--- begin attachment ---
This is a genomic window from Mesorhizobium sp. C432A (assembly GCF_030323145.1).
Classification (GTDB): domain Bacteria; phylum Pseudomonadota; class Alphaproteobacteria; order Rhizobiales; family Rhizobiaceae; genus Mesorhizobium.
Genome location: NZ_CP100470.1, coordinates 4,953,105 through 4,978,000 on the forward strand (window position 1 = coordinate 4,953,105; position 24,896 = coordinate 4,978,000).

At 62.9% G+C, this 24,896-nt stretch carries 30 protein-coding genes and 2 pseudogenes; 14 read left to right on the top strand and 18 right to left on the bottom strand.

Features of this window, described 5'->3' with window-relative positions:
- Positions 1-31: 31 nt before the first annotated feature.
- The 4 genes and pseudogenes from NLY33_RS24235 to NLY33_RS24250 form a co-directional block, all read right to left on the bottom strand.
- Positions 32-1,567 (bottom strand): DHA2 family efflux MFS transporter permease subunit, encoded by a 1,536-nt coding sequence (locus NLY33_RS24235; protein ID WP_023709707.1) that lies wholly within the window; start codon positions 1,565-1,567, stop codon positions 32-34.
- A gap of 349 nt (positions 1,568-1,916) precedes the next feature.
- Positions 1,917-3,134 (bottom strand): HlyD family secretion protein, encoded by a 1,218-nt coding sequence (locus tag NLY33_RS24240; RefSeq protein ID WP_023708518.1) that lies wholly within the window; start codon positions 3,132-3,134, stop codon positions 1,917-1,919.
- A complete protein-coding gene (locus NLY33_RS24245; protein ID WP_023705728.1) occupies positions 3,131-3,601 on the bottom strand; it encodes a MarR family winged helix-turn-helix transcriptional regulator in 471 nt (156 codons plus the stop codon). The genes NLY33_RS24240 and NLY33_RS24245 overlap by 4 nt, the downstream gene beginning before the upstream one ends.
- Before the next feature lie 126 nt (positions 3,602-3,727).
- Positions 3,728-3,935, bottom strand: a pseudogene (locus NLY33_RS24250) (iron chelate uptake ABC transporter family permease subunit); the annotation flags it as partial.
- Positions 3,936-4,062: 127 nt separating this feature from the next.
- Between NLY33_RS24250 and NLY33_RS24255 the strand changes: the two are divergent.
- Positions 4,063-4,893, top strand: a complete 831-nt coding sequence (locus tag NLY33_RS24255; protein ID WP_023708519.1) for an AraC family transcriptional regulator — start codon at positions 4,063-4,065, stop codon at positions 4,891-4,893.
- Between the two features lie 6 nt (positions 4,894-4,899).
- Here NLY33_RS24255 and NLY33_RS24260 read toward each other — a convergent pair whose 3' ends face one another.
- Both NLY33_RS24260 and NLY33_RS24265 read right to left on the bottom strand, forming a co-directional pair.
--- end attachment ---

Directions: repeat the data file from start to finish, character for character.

This is a genomic window from Mesorhizobium sp. C432A (assembly GCF_030323145.1).
Classification (GTDB): domain Bacteria; phylum Pseudomonadota; class Alphaproteobacteria; order Rhizobiales; family Rhizobiaceae; genus Mesorhizobium.
Genome location: NZ_CP100470.1, coordinates 4,953,105 through 4,978,000 on the forward strand (window position 1 = coordinate 4,953,105; position 24,896 = coordinate 4,978,000).

At 62.9% G+C, this 24,896-nt stretch carries 30 protein-coding genes and 2 pseudogenes; 14 read left to right on the top strand and 18 right to left on the bottom strand.

Features of this window, described 5'->3' with window-relative positions:
- Positions 1-31: 31 nt before the first annotated feature.
- The 4 genes and pseudogenes from NLY33_RS24235 to NLY33_RS24250 form a co-directional block, all read right to left on the bottom strand.
- Positions 32-1,567 (bottom strand): DHA2 family efflux MFS transporter permease subunit, encoded by a 1,536-nt coding sequence (locus NLY33_RS24235; protein ID WP_023709707.1) that lies wholly within the window; start codon positions 1,565-1,567, stop codon positions 32-34.
- A gap of 349 nt (positions 1,568-1,916) precedes the next feature.
- Positions 1,917-3,134 (bottom strand): HlyD family secretion protein, encoded by a 1,218-nt coding sequence (locus tag NLY33_RS24240; RefSeq protein ID WP_023708518.1) that lies wholly within the window; start codon positions 3,132-3,134, stop codon positions 1,917-1,919.
- A complete protein-coding gene (locus NLY33_RS24245; protein ID WP_023705728.1) occupies positions 3,131-3,601 on the bottom strand; it encodes a MarR family winged helix-turn-helix transcriptional regulator in 471 nt (156 codons plus the stop codon). The genes NLY33_RS24240 and NLY33_RS24245 overlap by 4 nt, the downstream gene beginning before the upstream one ends.
- Before the next feature lie 126 nt (positions 3,602-3,727).
- Positions 3,728-3,935, bottom strand: a pseudogene (locus NLY33_RS24250) (iron chelate uptake ABC transporter family permease subunit); the annotation flags it as partial.
- Positions 3,936-4,062: 127 nt separating this feature from the next.
- Between NLY33_RS24250 and NLY33_RS24255 the strand changes: the two are divergent.
- Positions 4,063-4,893, top strand: a complete 831-nt coding sequence (locus tag NLY33_RS24255; protein ID WP_023708519.1) for an AraC family transcriptional regulator — start codon at positions 4,063-4,065, stop codon at positions 4,891-4,893.
- Between the two features lie 6 nt (positions 4,894-4,899).
- Here NLY33_RS24255 and NLY33_RS24260 read toward each other — a convergent pair whose 3' ends face one another.
- Both NLY33_RS24260 and NLY33_RS24265 read right to left on the bottom strand, forming a co-directional pair.